As George Carlin once asked, “Is there another word for synonym?”
When it comes to the name “Dark Pools,” I wish we had followed our instincts – A pivotal moment for equity market structure occurred during a call of the old Securities Industry Association (SIA) in the early part of last decade. We were discussing the launch of several crossing engines as Alternative Trading Systems (ATSs) and brokers were branding them as a means of establishing their value. At the time, I distinctly remember suggesting that we should call them Quiet Pools instead of Dark Pools. Sadly, despite the general agreement that “quiet” was actually a more accurate description, there were other considerations that killed that idea; One large ATS had already launched an expensive marketing campaign around the name “Dark” and objected to a change. Someone else on the call said “What’s in a name? ” and the conversation ended…
Today, we know that what you name a product matters. Over the past several years there have been books, editorials and a wide variety of people condemning Dark Pools. There have been calls by legislators to “bring trading back into the sunlight” and some of the largest fines and most publicized regulatory actions have been against dark trading venues. This has all happened despite the important role that Dark Pools play in helping institutional traders manage transaction costs. When working large trades, it’s important to keep them quiet in order to minimize adverse price moves that can occur when proprietary traders learn that there are large buyers or sellers. Dark pools are a tool used by institutional traders to help control information leakage, but, despite that reality, the name conjures up images of nefarious behavior, which makes them an easy target for opponents.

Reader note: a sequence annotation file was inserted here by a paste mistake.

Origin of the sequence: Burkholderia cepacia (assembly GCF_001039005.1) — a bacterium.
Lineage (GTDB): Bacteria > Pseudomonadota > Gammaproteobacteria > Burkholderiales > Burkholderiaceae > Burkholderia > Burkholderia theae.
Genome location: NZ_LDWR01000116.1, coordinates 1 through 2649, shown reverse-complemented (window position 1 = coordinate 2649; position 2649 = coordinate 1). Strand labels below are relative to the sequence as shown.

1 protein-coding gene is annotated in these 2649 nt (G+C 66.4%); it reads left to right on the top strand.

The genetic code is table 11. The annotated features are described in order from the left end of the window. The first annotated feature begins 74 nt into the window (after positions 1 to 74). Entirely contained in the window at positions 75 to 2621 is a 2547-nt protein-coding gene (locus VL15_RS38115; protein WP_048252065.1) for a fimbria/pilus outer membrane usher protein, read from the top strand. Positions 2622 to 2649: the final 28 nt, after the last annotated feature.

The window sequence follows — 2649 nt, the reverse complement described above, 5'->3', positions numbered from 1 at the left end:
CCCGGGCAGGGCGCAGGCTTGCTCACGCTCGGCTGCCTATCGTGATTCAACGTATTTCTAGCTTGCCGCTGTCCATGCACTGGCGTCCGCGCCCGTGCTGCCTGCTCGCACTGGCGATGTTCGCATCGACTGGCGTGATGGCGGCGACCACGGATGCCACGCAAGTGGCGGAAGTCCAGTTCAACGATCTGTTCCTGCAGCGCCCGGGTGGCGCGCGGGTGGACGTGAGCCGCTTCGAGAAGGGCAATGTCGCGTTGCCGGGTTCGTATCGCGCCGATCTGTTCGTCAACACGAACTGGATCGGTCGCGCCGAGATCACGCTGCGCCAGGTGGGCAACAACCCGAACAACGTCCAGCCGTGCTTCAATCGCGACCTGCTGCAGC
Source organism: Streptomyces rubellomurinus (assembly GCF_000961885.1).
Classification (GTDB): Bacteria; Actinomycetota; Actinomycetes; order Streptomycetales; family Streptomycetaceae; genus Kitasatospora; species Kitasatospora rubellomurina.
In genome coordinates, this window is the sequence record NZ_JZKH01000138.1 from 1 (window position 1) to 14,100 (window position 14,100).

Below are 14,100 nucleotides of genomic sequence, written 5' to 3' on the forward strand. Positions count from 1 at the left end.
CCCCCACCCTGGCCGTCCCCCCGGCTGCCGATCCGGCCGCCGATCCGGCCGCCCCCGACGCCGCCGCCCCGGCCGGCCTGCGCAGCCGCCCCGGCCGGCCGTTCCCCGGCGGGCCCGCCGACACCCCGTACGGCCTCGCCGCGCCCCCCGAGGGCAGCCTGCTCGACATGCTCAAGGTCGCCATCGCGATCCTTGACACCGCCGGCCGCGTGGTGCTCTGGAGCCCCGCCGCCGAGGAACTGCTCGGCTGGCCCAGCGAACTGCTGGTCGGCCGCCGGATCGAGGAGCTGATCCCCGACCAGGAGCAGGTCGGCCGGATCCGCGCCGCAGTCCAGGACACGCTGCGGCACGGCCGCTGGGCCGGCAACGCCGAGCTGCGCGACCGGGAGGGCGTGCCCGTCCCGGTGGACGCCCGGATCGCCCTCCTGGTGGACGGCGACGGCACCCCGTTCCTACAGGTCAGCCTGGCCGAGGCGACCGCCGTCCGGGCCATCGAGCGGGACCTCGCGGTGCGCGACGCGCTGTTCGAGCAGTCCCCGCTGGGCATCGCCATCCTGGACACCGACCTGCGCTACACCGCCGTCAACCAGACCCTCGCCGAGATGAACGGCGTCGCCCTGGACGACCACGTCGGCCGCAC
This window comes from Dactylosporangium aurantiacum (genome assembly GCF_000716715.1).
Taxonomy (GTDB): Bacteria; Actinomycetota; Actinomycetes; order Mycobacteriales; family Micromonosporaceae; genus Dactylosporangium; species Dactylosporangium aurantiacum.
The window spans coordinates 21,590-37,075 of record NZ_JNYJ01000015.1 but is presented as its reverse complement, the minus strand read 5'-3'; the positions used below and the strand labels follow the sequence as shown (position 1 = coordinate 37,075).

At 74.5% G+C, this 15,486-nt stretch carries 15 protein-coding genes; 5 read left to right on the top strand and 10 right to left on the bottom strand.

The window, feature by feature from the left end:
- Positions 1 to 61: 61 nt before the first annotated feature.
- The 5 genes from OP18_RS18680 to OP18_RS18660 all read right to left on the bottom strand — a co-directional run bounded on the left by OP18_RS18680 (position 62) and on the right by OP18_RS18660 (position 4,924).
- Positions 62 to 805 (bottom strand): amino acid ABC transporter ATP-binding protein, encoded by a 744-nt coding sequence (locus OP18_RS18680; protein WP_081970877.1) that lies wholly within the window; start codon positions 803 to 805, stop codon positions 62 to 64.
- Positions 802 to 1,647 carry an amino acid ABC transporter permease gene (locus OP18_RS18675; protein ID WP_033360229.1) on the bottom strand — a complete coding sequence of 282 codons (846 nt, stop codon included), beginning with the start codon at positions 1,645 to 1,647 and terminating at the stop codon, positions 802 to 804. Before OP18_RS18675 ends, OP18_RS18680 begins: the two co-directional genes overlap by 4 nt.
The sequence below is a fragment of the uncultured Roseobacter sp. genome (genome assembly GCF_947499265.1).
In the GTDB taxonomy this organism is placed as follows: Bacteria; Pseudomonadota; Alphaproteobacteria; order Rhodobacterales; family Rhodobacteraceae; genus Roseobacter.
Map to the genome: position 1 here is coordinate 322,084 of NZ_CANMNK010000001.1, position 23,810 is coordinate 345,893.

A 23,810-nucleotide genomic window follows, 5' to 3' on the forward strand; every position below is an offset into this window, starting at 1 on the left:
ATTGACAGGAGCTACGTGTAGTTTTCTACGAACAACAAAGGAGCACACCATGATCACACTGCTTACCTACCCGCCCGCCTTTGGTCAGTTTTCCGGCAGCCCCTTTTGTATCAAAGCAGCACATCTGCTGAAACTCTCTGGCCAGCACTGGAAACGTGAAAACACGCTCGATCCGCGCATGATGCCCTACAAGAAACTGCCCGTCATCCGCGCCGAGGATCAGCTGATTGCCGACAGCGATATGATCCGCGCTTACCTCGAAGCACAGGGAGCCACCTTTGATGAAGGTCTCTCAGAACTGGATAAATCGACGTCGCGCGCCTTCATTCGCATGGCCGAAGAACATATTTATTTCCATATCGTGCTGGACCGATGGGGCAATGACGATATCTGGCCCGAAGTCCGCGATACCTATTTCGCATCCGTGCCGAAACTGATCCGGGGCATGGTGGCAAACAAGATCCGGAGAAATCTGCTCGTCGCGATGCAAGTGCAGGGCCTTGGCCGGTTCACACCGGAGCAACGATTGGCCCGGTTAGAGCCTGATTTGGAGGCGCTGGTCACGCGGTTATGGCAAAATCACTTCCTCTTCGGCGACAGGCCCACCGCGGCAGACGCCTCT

If there was any doubt about the heightened concerns surrounding “dark” liquidity, you just need to look at the amount of discussion the issue received during the SEC market structure advisory board’s first meeting. That meeting was focused on Rule 611, the order protection rule, which explicitly makes trading on Dark pools harder, by preventing them from trading through lit venues posting a quotei. That fact did not stop various commenters from equating the “fragmentation” of our modern, competitive market that was promoted by 611, with the expansion of trading in the Dark. In fact, in the summary of the market advisory boards first meeting produced by Williams and Jensen for the STA, the word “Dark” appears 16 times… The fact is, however, the idea of matching buyers and sellers away from exchanges, is not new; it has always been one of the primary functions of broker-dealers.
Dark Pools critics often try to make a distinction between the function of broker dealers and the pools themselves. Critics rarely argue that broker dealers shouldn’t efficiently match buyers and sellers, yet Dark Pools are now integral to that function. In the last century (i.e., the 1990s), there were, literally, thousands of sales traders in New York, Chicago, Boston and San Francisco. Their main function was to either “work” orders, by finding the other side or solicit clients for orders to work. Despite the fact that the majority of those individuals have been replaced by a combination of trading algorithms, Dark Pools and the technical/quantitative staff who support that technology, the function remains the same. For brokers, matching their own buyers and sellers, is one of the most important services they can provide, whether provided by highly paid sales-traders or modern technology. The matching function cuts transaction costs for clients, by minimizing fees and reducing the bid offer spread clients pay, while reducing the amount of information leakage into the market.
Many firms built their first Dark Pools as a means to replace the old “hoot and holler” telephone and speaker systems that were used to help sales traders pair-off buy and sell orders. The old system was often referred to as the “upstairs” market and involved hundreds of sales-traders, at the large firms, calling investment managers to try to find the other side of large orders.
Unfortunately, for sales-traders, the expanded use of technology made their jobs more difficult. Algorithms sped up the trading process, which made it much harder to match buyers and sellers on the telephone.